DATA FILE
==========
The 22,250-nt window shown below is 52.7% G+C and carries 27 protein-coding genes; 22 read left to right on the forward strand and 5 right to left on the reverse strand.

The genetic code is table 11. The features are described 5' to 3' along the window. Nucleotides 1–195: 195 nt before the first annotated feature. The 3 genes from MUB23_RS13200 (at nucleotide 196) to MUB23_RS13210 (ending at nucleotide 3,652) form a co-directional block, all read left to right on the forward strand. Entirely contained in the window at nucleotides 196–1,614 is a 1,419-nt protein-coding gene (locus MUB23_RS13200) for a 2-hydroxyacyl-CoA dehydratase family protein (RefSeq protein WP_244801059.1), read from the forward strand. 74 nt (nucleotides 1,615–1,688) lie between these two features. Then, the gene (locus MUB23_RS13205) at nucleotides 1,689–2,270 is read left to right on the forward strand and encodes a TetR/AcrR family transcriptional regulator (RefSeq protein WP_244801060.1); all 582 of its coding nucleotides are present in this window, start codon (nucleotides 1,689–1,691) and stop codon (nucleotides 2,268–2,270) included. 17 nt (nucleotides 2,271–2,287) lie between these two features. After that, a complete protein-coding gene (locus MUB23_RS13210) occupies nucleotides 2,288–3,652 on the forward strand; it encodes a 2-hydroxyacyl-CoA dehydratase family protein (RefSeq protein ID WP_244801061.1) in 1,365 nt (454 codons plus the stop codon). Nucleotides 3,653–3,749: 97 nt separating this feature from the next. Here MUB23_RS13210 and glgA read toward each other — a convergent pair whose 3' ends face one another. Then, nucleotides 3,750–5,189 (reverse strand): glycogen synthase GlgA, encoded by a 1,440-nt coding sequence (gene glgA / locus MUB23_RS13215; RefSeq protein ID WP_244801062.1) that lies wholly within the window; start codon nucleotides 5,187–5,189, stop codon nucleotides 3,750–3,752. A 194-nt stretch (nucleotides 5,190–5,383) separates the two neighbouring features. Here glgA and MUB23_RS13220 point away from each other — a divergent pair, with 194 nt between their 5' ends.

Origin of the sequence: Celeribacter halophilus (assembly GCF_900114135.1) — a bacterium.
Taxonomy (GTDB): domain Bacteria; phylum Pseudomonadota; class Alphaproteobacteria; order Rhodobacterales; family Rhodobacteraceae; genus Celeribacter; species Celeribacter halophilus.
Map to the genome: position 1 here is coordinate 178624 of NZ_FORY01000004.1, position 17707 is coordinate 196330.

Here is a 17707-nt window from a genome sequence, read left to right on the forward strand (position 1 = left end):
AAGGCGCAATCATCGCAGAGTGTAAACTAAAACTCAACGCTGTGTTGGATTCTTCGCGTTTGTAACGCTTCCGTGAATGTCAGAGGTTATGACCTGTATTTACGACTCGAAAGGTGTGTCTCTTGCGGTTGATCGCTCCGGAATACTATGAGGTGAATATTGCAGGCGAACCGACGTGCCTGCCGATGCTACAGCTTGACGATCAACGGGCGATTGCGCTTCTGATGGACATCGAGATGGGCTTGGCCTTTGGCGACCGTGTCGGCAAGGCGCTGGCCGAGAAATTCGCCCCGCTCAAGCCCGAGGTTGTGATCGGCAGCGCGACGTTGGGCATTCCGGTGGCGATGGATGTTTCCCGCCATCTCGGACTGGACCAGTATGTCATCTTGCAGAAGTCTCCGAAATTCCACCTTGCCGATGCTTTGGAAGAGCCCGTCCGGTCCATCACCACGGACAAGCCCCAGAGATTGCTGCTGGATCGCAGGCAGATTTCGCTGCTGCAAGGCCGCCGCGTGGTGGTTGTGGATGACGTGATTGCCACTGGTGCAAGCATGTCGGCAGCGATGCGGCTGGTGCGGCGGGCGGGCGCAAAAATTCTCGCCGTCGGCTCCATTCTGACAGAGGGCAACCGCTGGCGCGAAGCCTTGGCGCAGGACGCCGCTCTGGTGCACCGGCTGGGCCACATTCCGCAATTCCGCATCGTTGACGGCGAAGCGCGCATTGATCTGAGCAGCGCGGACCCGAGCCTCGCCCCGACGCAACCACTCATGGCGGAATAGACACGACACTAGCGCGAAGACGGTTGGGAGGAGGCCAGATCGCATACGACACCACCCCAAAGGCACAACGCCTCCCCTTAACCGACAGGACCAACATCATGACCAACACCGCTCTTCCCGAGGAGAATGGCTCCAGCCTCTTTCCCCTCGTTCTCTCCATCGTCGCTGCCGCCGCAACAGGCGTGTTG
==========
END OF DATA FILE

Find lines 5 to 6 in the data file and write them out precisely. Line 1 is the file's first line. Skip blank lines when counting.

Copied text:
Map to the genome: position 1 here is coordinate 178624 of NZ_FORY01000004.1, position 17707 is coordinate 196330.

Here is a 17707-nt window from a genome sequence, read left to right on the forward strand (position 1 = left end):